Vancouver, AWP, March 2005

shankpainter 44 spring 2004
13th Moon: A Feminist Literary Magazine vol. XVI, 1 & 2
Pool: A Journal of Poetry vol. 2 2003
The Complete Poems of Anna Akhmatova, expanded edition / trans. Judith Hemschemeyer (this is a big and scary lavender colored book with an intelligent photograph of Akhmatova on the cover)
Robert Frost in Russia / F.D. Reeve (what the!?)
Matter / Bin Ramke
Iraqi Poetry Today / ed. Saadi Simawe
The Opening Question / Prageeta Sharma (I was introduced to her there; very lively with a sweet face)
try / Cole Swenson (I loved her reading—what a mama! I want to grow up to be Cole Swenson)
Guess Can Gallop / Heidi Lynn Staples
The Commandrine and Other Poems / Joyelle McSweeney
God Save My Queen: A Tribute / Daniel Nester

. . . there might have been more, but it’s been a while, and some have wandered off.

Also I received a beautiful packet in the mail from Ugly Duckling Presse. These were wrapped in larger than legal sized off-white paper on which poems were printed. I won’t repeat the poems here because I can’t credit them and they are too long, but I certainly will read them. This contained several beautiful crafted chapbooks, including:

The Blue Notebook / Daniil Kharms (trans. Matvei Yankelevich)
Fifty Drops of Blood / Dmitri Alexandrovich Prigov (trans. Christopher Mattison)
Sea Shanties of Old Vermont / Aaron Teiger

and I preordered Iterature / Eugene Ostashevsky, so I can’t forget to wait for that.

A Gift

Also, I found some old attempts to keep my writing in one place, which I am wry of sine I’ve had somewhat disastrous results. One spiral notebook I almost completed, finally writing some good stuff in the later pages, but leaving one final leaf cryptically blank. I stopped and started several times in the notebook, even attempting to journal keep on one occasion, and I also found this list that was prompted by a reading of The Picture of Dorian Grey. I remember having to put the book down so glorious and antique were the precious stones mentioned in it. I can’t vouch for all of the stones (and sensuous musical approximations) on this list, but some of them do come from the book (the rest probably comes from The Importance of Being Ernest or something else I was reading at the time):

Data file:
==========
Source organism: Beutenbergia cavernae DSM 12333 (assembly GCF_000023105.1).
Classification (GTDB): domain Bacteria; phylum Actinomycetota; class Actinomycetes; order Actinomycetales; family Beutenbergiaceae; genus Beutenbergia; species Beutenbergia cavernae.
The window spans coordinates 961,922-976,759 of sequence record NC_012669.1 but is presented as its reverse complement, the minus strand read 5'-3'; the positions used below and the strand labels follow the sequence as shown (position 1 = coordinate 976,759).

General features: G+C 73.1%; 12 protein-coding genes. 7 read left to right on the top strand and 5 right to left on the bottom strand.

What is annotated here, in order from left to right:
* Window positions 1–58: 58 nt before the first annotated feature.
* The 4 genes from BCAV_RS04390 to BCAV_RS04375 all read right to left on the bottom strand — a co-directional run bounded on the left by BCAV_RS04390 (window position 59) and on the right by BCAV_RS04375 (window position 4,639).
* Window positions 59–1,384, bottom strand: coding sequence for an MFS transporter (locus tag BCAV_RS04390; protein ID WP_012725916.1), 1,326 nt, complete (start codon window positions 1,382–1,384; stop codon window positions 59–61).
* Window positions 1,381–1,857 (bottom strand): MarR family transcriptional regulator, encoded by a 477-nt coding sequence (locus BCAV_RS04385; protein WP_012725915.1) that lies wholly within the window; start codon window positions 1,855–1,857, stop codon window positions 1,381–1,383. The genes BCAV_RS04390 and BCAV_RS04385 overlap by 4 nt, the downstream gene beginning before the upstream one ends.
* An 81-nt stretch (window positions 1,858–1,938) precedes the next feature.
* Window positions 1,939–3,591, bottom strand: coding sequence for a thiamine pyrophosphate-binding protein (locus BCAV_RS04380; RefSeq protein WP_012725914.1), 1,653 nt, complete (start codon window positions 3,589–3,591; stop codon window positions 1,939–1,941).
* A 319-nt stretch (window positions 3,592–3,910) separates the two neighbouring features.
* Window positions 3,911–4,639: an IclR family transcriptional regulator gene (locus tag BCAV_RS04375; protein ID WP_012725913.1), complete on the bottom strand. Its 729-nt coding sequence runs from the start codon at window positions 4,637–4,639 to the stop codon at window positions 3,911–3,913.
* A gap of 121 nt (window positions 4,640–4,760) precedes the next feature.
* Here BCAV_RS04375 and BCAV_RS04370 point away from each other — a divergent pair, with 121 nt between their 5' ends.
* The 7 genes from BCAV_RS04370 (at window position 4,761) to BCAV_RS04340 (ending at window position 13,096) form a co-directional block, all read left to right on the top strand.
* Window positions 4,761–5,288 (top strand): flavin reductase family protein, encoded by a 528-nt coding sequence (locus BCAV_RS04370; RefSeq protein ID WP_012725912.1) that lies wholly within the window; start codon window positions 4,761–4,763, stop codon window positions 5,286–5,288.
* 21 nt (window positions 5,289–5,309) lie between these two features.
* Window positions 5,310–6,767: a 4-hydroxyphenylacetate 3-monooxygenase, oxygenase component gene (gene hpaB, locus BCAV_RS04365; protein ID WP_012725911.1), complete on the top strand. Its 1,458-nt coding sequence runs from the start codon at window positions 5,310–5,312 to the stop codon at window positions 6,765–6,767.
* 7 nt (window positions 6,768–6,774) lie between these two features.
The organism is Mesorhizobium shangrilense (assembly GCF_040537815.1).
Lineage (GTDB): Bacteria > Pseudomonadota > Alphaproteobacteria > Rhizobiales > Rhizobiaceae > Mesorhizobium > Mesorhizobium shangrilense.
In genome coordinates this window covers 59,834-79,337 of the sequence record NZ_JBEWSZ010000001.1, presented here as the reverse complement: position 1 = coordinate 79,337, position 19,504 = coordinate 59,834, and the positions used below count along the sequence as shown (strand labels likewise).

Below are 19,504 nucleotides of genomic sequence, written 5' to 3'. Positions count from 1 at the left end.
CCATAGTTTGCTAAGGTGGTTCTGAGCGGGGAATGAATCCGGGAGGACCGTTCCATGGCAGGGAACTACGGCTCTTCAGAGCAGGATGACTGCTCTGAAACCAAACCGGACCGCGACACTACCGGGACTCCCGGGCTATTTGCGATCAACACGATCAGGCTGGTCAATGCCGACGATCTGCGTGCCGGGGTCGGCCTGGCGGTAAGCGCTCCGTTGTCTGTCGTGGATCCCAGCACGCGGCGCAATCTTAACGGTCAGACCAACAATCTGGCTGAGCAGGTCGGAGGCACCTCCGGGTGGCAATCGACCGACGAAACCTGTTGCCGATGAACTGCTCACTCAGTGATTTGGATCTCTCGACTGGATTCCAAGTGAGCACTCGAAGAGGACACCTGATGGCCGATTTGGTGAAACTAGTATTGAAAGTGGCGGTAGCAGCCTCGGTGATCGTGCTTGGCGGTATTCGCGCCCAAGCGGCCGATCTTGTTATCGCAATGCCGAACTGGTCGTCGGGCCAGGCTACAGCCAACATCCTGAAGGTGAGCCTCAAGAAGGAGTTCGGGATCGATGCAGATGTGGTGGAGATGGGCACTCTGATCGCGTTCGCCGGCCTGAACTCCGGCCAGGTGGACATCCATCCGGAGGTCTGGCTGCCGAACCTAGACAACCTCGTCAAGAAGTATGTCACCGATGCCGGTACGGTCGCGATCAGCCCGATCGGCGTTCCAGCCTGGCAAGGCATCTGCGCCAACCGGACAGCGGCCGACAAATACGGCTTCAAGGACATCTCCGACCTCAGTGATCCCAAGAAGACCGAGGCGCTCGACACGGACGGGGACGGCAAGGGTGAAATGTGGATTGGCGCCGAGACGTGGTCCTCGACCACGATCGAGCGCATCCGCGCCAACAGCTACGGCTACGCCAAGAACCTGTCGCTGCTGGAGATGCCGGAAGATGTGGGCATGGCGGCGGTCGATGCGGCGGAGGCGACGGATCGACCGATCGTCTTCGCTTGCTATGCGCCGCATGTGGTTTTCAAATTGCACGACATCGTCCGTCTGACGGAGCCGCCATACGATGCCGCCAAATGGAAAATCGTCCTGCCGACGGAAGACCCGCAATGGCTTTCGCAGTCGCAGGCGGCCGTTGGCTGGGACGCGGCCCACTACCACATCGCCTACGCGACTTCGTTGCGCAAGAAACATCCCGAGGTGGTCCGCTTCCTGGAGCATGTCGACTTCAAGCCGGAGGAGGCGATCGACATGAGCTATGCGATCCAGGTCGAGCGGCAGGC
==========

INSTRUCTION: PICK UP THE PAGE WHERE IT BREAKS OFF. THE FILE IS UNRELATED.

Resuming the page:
chausable (priest robe)
anneal (to strengthen, mix together)
champak (Indian yellow Magnolia tree)
colubrine (snakelike)
chysolites (yellow green olivines or beryls)
chrysoberyl (see crysolites)
andromais (ascend rivers to breed)
colmitored (opal beryl)
apostasy (reject faith)
agate = eloquence
carnelian (red chalcedony)
bezoar (gut residue of ungulates, magical guard against poison; also Arabian deer stone)
balas, or balasses (spinel Afghan orange jewel)
moieties (one of equal halves, tribal)
caryatides (Greek woman column)
cochineal (red female insect used in dyes)
sugar cane
palm fiber
abalone, apertures

It becomes obvious that this is not a list of stones, but includes some other stuff, plus cryptic definitions. I’m not sure what I was doing here, but I was probably trying to force my way into a poem by way of incantation. Some of these probably occurred when I looked up other words, so there are links and references and random sightings in my dictionary. I have only used two of these words in actual poems, ambergris (which is obvious) and vitriol.

There is another spiral, a smaller, brand new one, that I attempted to write all my poems in more recently (the other one is dated 2001-2003). This small one is fall 2003, and I apparently gave up after three or four pages of unsatisfying poems. Most of the poems in both of these journal are bad, so I think I abandoned the second one from superstition.

Then I tried writing all my poems on index cards, usually colored ones. This worked ok, but somehow seemed to diminish them. I kept them in small index card boxes. I found these two snippets of poems that I actually enjoyed: